2. dvgmacdonald


    I know the feeling all too well. After the birth of my triplets last April I got in precisely 3 rides all year, for a total of <100 miles. As someone who defined myself (or at least my summer self) as a cyclist, there was more than a little cognitive dissonance. With a new touring bike, in the middle of an outfit for carrying all 3 tykes, I've got a new lease on my identity, with as many rides this past week as the prior 11 months combined.

    Concentrate on getting healthy, then get back out there & ride. It won't take but a week before you're feeling like yourself again.

    I'd say you're still a cyclist, at least until you've had a year long layoff & lack the motivation to get back out there.


  3. Ransom

    I’ve generally found absence almost exclusively to be awful when it is in the context of loss. “You don’t know what you’ve got ’til it’s gone.”

    The good news is that more often than not, we *do* get to appreciate the return of what’s been suspended. You’ll write, and you and Steve Bauer will ride again. And chances are good that at least for a while you’ll have a heightened sense of how wonderful that is, even if your legs take a while to come around to the idea.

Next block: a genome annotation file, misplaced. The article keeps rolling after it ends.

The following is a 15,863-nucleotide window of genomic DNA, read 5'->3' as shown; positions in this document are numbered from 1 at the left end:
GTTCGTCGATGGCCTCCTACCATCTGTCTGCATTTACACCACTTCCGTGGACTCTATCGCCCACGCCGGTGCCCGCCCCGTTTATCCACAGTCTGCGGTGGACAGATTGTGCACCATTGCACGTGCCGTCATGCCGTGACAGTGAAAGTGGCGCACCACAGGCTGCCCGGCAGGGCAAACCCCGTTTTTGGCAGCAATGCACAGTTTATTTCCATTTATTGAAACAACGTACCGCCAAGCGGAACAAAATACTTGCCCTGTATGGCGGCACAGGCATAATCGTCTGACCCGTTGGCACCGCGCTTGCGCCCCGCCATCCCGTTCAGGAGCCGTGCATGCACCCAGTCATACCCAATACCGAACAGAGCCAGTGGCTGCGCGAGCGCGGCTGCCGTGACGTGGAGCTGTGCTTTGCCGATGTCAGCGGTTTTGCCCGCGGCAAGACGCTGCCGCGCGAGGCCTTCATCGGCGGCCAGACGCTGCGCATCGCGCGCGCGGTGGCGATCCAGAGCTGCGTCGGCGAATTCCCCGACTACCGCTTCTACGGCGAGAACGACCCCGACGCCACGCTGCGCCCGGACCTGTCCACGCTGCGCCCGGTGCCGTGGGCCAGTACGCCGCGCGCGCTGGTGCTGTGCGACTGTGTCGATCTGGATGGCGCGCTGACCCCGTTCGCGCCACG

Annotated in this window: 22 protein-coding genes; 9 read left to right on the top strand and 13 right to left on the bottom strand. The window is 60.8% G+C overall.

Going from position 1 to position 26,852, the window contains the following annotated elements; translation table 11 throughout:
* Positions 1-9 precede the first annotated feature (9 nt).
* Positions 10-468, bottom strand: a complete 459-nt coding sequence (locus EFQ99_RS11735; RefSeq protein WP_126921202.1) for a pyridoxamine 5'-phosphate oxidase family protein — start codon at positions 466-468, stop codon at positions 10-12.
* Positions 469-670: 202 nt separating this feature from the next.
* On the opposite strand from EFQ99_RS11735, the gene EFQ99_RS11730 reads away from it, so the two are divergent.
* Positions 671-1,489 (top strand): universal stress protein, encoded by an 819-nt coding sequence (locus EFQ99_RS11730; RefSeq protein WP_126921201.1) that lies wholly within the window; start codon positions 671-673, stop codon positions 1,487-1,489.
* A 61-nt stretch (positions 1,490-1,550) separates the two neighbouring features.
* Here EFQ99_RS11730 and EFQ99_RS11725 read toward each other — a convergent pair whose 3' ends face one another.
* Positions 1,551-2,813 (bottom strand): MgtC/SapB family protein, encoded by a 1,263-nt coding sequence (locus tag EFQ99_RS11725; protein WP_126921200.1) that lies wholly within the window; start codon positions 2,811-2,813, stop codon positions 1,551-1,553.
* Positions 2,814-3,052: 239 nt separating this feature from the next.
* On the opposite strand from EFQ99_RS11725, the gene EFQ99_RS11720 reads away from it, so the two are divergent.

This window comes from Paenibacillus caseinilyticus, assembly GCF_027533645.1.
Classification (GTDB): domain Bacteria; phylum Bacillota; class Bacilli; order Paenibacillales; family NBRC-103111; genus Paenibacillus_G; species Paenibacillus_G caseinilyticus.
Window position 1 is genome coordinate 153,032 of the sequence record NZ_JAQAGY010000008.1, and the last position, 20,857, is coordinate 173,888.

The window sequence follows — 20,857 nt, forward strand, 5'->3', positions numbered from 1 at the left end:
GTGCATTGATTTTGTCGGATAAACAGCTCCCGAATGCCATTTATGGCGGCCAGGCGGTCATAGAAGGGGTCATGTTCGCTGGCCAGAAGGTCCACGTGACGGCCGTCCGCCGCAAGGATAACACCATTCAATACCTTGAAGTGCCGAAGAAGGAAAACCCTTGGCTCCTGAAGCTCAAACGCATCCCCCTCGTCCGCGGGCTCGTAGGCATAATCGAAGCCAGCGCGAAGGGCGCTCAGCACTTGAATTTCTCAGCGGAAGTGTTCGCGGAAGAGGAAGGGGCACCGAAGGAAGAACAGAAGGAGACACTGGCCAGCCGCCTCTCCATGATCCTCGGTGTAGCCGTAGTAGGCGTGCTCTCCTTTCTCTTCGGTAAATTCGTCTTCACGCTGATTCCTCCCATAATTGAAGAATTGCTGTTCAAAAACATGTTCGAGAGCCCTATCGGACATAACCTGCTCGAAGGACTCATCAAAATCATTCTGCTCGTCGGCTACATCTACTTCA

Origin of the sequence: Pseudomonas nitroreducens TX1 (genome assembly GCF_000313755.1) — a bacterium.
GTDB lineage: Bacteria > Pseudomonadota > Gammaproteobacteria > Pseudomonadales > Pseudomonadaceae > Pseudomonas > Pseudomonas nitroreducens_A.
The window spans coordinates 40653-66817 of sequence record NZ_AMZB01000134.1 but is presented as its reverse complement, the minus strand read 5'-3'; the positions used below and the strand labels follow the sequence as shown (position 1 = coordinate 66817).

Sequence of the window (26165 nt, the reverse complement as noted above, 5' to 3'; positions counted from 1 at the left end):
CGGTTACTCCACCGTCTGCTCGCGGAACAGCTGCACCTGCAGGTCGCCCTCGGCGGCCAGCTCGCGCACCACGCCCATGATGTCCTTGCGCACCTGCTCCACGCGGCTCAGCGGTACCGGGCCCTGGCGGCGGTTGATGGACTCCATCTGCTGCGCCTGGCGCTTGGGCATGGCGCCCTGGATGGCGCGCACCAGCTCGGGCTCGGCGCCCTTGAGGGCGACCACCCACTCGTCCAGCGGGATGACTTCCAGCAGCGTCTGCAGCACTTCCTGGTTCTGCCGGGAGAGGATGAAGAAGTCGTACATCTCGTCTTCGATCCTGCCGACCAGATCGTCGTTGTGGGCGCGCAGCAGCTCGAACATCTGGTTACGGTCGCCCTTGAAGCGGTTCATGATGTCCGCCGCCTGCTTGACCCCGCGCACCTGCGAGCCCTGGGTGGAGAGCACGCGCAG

And I *do* have a Honda CB160, even if its engine is across town from its chassis.

  4. blacksocks

    P –

    As long as your mind turns the pedals, you’re still a rider.

    Steve Bauer –

    I’ve long appreciated your feats on a bike, and wish you a swift and full recovery!

  5. Wattsie

    I can not help but feel. If you ride, then you will write, and it will stimulate the entire creative process. Even more true when you are sacrificing your riding in order to write more……… all sounds downward spiraling to me?

  6. naisan

    I stopped riding for 25 years.

    Gravity always wins. One lucid day in the next week or two you will go for a ride, and with a big smile you will forget all about this week.

  7. Ben

    Hmmm. This post makes me want to both read Kierkegaard and ride my bike. I do know which of these two activities will make me happier.

    Despite feeling whatever sick you are feeling, if you can take a quick spin to get the blood flowing, I can’t imagine any better medicine. This is advice I should take myself.

    1. Author

      Thanks for the encouraging words everyone. As much as I’d love to go for even the briefest ride, I still too woozy to trust my balance. Not sure what that’s about, but to get on a bike right now without my full faculties would just be a colossal frustration. And if picking my son up can leave me feeling worn out, I doubt a ride would be much more enjoyable.

      Of course, I feel silly sharing any of this. It’s not like it’s cancer.

  8. Full Monte